Design & Home

How to Maximize Space in a Cramped Rowhouse Bathroom

A clever layout and visual tricks transformed this space.
Central to the design was putting the tub inside the shower. Photograph by Jeff Elkins.

Like many DC rowhouses, Sarah and Bryan Smith’s Victorian in Logan Circle came with an awkward, old-fashioned bathroom. “It was outdated, and it had a tub and a walk-in closet,” says Sarah. “Last year, I was pregnant with our first child, and I wanted a space that was more like a sanctuary.” A big part of that dream? Putting a soaker tub within a walk-in shower, a concept popular in many European hotels, often called a wet room. The Smiths hired interior designer Kerra Michele Huerta to make the petite space live large.

Huerta stole extra square-footage from the master bedroom next door, turning a closet into a snug separate toilet room with a pocket door. “You have to keep some of the mystery alive in a relationship,” she says, laughing. Clever, compact products helped make it all work: scaled-down, retro medicine cabinets from Pottery Barn, a 47-inch double vanity from Ikea. The latter is a floating style suspended from the wall, which gives the illusion of more space.

A bedroom closet became space for the toilet. Photograph by Jeff Elkins.
A bedroom closet became space for the toilet. Photograph by Jeff Elkins.

Huerta also found what she dubs “the world’s smallest pedestal tub,” a 56-inch-long acrylic style from Signature Hardware. “My contractors were somehow able to carry the tub up the narrow rowhouse stairs. It fit in the bathroom with about half an inch of space on either side.”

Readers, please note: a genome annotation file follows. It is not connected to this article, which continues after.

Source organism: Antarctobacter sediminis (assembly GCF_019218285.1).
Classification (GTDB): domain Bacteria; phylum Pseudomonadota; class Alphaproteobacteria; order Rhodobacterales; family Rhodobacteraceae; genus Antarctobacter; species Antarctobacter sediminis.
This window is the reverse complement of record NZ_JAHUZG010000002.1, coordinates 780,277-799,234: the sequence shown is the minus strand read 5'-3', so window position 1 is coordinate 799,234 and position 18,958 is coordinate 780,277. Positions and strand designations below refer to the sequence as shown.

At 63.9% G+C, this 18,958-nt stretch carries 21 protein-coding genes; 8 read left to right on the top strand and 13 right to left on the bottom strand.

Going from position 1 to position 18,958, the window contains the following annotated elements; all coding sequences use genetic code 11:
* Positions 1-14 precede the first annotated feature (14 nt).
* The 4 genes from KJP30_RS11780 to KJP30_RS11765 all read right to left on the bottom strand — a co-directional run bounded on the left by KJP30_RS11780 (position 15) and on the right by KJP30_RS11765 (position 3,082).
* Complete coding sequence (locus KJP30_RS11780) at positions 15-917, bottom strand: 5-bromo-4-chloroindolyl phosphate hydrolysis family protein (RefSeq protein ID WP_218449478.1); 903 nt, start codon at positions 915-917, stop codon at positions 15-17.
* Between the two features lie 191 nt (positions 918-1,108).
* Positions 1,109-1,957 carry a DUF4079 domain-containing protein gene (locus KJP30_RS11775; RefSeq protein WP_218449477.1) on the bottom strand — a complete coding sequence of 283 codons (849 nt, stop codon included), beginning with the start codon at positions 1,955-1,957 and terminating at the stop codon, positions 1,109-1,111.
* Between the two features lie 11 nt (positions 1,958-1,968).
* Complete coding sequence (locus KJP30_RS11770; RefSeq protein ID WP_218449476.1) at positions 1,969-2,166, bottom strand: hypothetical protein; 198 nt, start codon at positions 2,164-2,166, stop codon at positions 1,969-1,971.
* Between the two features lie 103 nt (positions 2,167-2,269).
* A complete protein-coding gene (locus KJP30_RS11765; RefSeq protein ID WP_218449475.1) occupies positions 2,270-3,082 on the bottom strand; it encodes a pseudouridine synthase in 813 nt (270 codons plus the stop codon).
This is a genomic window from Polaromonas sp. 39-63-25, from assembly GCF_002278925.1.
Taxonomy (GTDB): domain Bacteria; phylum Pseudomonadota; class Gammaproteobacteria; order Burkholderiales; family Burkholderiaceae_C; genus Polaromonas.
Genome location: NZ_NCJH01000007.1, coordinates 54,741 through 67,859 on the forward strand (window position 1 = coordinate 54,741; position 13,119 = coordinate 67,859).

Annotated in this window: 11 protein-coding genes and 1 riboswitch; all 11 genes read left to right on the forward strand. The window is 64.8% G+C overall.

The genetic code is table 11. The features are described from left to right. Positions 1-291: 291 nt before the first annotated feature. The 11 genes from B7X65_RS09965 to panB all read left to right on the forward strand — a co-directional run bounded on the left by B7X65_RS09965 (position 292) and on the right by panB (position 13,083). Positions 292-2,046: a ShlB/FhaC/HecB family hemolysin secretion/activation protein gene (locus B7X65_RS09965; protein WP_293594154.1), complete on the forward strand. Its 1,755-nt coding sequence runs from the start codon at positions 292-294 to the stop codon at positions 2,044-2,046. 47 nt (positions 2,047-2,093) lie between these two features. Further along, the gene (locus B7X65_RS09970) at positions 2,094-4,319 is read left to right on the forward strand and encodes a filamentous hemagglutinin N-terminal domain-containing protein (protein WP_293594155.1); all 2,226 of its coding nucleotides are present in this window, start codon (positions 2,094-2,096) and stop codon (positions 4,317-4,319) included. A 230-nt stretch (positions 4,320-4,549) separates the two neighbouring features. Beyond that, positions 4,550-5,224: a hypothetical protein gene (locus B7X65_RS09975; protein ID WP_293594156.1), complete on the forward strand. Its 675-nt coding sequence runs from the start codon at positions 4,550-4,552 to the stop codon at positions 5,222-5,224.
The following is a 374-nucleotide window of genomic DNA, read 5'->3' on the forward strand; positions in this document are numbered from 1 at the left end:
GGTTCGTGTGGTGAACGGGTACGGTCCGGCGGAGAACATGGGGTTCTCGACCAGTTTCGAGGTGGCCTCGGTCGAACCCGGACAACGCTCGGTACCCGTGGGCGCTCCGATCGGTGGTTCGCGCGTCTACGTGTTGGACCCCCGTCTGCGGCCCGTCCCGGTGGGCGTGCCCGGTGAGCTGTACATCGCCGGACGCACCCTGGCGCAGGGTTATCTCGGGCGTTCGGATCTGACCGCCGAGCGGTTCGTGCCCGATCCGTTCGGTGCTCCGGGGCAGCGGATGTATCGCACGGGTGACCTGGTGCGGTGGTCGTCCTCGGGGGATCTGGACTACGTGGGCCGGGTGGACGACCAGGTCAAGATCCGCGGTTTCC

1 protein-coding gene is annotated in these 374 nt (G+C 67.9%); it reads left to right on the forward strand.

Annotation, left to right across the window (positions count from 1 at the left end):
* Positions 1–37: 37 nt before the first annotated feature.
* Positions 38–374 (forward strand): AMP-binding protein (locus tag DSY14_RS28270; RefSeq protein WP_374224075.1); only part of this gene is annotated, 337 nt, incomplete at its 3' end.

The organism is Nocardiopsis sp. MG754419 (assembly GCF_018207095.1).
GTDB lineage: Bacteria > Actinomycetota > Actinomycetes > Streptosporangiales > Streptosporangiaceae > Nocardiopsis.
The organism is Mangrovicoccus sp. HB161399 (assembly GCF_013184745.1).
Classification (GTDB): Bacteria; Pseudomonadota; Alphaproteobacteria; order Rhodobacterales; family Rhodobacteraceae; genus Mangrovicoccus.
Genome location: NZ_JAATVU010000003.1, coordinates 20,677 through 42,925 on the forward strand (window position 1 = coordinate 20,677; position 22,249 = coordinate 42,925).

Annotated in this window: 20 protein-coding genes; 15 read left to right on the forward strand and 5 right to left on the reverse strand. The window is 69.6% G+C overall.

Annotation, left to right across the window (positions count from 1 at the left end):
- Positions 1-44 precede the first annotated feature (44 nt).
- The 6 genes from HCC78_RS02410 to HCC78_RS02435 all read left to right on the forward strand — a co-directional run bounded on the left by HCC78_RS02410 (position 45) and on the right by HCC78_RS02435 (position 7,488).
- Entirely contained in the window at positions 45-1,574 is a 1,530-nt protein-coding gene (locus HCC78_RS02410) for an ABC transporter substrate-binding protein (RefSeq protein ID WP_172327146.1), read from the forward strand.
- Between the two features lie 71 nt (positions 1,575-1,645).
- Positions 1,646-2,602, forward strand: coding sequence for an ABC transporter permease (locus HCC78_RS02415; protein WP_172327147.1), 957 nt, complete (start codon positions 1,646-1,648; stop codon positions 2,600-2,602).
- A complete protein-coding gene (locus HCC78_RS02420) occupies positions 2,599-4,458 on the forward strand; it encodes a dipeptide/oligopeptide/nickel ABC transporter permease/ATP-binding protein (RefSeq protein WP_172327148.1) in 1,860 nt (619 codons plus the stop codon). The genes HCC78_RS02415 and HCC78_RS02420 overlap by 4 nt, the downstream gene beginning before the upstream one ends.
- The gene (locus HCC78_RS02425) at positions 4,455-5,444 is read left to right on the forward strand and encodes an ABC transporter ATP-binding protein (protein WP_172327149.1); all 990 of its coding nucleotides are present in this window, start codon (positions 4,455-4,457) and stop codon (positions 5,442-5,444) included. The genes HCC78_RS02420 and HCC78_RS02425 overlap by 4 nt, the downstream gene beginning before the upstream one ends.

The designer used clean-lined, minimalist tiles and fixtures to keep the room from feeling crowded. Matte white penny tile covers the floors, while gleaming Calacatta-marble tiles in veined gray and white are arranged vertically on the walls, a trick that makes the bathroom look bigger. It’s all accented by CB2 light fixtures above the vanities and sliding glass doors (another space saver). The price tag for the whole project was $28,500, including labor.

The Smiths think it was well worth it. “Even though it’s a small space, we fit so much in,” says Sarah. “The tub is just the best thing. You can splash around and make a mess!”

This article appeared in the May 2018 issue of Washingtonian.

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